Scientists have unpicked the complex science behind the simple process of blowing a bubble. Researchers honed their bubble-blowing skills and found that the key to ensuring a perfect bubble every time lies in using just the right amount of wind for the wand you are using

Scientists have unpicked the complex science behind the simple process of blowing a bubble. Researchers honed their bubble-blowing skills and found that the key to ensuring a perfect bubble every time lies in using just the right amount of wind for the wand you are using

Scientists have unpicked the complex science behind the simple process of blowing a bubble. Researchers honed their bubble-blowing skills and found that the key to ensuring a perfect bubble every time lies in using just the right amount of wind for the wand you are using

‘This is used by the bubble blowers we see in parks in the summertime,’ explains Dr Ristroph ‘They simply walk, sufficiently fast, it seems, with a soapy loop of rope, which provides the relative wind needed to stretch out the film.’ 

They tested the formation of bubbles using wand radii that ranged from as small as 1 cm (0.39in) up to 3 cm (1.18in) and seven speeds up to 10 cm/s.

Each test was repeated 15 different times and the scientists found anything quicker than 6.9 cm/s was too quick and burst the bubble before it even formed.

Blowing bubbles presents an interesting physics quandary as it tackles how a liquid film interacts with the imposed flow of another fluid – in this case, the air.   

 Blowing bubbles presents an interesting physics quandary as it tackles how a liquid film interacts with the imposed flow of another fluid – in this case, the air (stock) 

Understanding this dynamic is crucial in furthering our knowledge of how to enhance industrial production of chemical products, experts say.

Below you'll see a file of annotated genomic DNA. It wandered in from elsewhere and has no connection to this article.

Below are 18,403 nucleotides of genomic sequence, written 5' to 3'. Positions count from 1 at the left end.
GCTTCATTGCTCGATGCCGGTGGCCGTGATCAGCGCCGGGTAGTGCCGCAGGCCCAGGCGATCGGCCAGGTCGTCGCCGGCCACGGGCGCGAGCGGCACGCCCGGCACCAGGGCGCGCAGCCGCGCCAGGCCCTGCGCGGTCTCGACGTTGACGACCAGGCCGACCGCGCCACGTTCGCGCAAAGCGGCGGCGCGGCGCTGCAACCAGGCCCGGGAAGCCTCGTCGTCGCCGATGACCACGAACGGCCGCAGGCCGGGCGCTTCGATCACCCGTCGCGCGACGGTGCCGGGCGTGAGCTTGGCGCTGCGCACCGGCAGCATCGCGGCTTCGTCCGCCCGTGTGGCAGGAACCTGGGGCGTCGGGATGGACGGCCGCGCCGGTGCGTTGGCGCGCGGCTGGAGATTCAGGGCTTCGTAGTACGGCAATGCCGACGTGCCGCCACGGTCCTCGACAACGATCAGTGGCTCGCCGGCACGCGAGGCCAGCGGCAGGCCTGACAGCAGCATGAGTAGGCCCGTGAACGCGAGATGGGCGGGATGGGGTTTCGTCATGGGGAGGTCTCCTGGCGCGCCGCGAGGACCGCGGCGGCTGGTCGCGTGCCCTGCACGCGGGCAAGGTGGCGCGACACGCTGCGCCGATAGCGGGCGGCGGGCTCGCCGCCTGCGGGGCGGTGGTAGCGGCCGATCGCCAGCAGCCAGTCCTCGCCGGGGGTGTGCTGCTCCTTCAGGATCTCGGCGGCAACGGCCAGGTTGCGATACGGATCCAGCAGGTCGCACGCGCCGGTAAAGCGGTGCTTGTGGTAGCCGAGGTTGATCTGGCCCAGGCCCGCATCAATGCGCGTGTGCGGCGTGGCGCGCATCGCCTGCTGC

For the experiment, oil films were suspended in flowing water and pushed through a wire loop wand.

‘Working with water instead of air has many advantages in terms of controlling, measuring, and seeing flows,’ Dr Ristroph explains.

‘This is the trick that made these experiments possible.’

Their experimental observations, combined with predictions drawn from mathematical models, allowed the researchers to understand the forces that produced the resulting film shapes. 

The findings were published in the journal Physical Review Letters.

HOW ARE BUBBLES MADE?  

Blowing bubbles presents an interesting physics quandary as it tackles how a liquid film interacts with the imposed flow of another fluid.

Applications for understanding the dynamic further includes commercial aerosols and foams. 

There are two methods used to create bubbles.

The first method involves using a steady but strong wind on a soapy film and forcing this through a circular wand.

This then causes the film to form into a bubble.

Method number two involves pushing with a gentle wind on an already inflated film in order to keep driving its growth.

The first method is more intuitive, but less common.